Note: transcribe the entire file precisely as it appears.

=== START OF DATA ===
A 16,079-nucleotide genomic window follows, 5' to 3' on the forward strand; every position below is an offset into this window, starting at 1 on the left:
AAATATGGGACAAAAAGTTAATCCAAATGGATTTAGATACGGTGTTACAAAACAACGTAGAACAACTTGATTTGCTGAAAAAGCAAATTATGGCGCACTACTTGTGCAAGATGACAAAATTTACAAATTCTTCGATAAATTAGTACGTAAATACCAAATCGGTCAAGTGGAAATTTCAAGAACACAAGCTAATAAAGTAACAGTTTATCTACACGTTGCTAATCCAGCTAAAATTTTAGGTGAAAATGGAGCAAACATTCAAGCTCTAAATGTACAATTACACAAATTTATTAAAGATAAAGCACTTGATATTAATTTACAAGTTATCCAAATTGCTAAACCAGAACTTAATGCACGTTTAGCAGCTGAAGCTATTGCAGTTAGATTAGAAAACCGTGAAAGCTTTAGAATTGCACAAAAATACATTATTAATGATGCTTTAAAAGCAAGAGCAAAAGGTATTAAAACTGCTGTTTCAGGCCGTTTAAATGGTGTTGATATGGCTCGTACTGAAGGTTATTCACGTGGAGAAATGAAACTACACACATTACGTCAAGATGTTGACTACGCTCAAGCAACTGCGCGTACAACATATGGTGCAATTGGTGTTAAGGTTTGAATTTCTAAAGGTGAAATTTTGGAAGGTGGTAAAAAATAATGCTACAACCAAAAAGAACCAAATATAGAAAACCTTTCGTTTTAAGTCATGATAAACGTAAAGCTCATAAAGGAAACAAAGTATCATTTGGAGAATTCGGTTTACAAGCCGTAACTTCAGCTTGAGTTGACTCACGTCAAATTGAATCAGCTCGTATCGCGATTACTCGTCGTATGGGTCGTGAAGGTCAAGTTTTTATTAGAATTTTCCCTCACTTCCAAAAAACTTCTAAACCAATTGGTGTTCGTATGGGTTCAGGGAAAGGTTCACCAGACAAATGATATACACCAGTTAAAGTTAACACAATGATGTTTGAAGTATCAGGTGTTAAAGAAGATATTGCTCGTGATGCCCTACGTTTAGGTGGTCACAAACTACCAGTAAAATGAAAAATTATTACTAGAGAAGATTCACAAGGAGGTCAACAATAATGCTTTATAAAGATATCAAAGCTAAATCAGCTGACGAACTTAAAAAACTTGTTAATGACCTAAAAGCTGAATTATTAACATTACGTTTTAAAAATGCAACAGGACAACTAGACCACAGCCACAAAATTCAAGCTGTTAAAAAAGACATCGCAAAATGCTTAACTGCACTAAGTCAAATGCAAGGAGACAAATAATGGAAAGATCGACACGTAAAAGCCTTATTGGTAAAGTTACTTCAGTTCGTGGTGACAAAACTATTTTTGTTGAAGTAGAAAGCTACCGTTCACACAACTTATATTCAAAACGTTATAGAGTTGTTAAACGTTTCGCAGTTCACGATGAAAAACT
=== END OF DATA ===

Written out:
A 16,079-nucleotide genomic window follows, 5' to 3' on the forward strand; every position below is an offset into this window, starting at 1 on the left:
AAATATGGGACAAAAAGTTAATCCAAATGGATTTAGATACGGTGTTACAAAACAACGTAGAACAACTTGATTTGCTGAAAAAGCAAATTATGGCGCACTACTTGTGCAAGATGACAAAATTTACAAATTCTTCGATAAATTAGTACGTAAATACCAAATCGGTCAAGTGGAAATTTCAAGAACACAAGCTAATAAAGTAACAGTTTATCTACACGTTGCTAATCCAGCTAAAATTTTAGGTGAAAATGGAGCAAACATTCAAGCTCTAAATGTACAATTACACAAATTTATTAAAGATAAAGCACTTGATATTAATTTACAAGTTATCCAAATTGCTAAACCAGAACTTAATGCACGTTTAGCAGCTGAAGCTATTGCAGTTAGATTAGAAAACCGTGAAAGCTTTAGAATTGCACAAAAATACATTATTAATGATGCTTTAAAAGCAAGAGCAAAAGGTATTAAAACTGCTGTTTCAGGCCGTTTAAATGGTGTTGATATGGCTCGTACTGAAGGTTATTCACGTGGAGAAATGAAACTACACACATTACGTCAAGATGTTGACTACGCTCAAGCAACTGCGCGTACAACATATGGTGCAATTGGTGTTAAGGTTTGAATTTCTAAAGGTGAAATTTTGGAAGGTGGTAAAAAATAATGCTACAACCAAAAAGAACCAAATATAGAAAACCTTTCGTTTTAAGTCATGATAAACGTAAAGCTCATAAAGGAAACAAAGTATCATTTGGAGAATTCGGTTTACAAGCCGTAACTTCAGCTTGAGTTGACTCACGTCAAATTGAATCAGCTCGTATCGCGATTACTCGTCGTATGGGTCGTGAAGGTCAAGTTTTTATTAGAATTTTCCCTCACTTCCAAAAAACTTCTAAACCAATTGGTGTTCGTATGGGTTCAGGGAAAGGTTCACCAGACAAATGATATACACCAGTTAAAGTTAACACAATGATGTTTGAAGTATCAGGTGTTAAAGAAGATATTGCTCGTGATGCCCTACGTTTAGGTGGTCACAAACTACCAGTAAAATGAAAAATTATTACTAGAGAAGATTCACAAGGAGGTCAACAATAATGCTTTATAAAGATATCAAAGCTAAATCAGCTGACGAACTTAAAAAACTTGTTAATGACCTAAAAGCTGAATTATTAACATTACGTTTTAAAAATGCAACAGGACAACTAGACCACAGCCACAAAATTCAAGCTGTTAAAAAAGACATCGCAAAATGCTTAACTGCACTAAGTCAAATGCAAGGAGACAAATAATGGAAAGATCGACACGTAAAAGCCTTATTGGTAAAGTTACTTCAGTTCGTGGTGACAAAACTATTTTTGTTGAAGTAGAAAGCTACCGTTCACACAACTTATATTCAAAACGTTATAGAGTTGTTAAACGTTTCGCAGTTCACGATGAAAAACT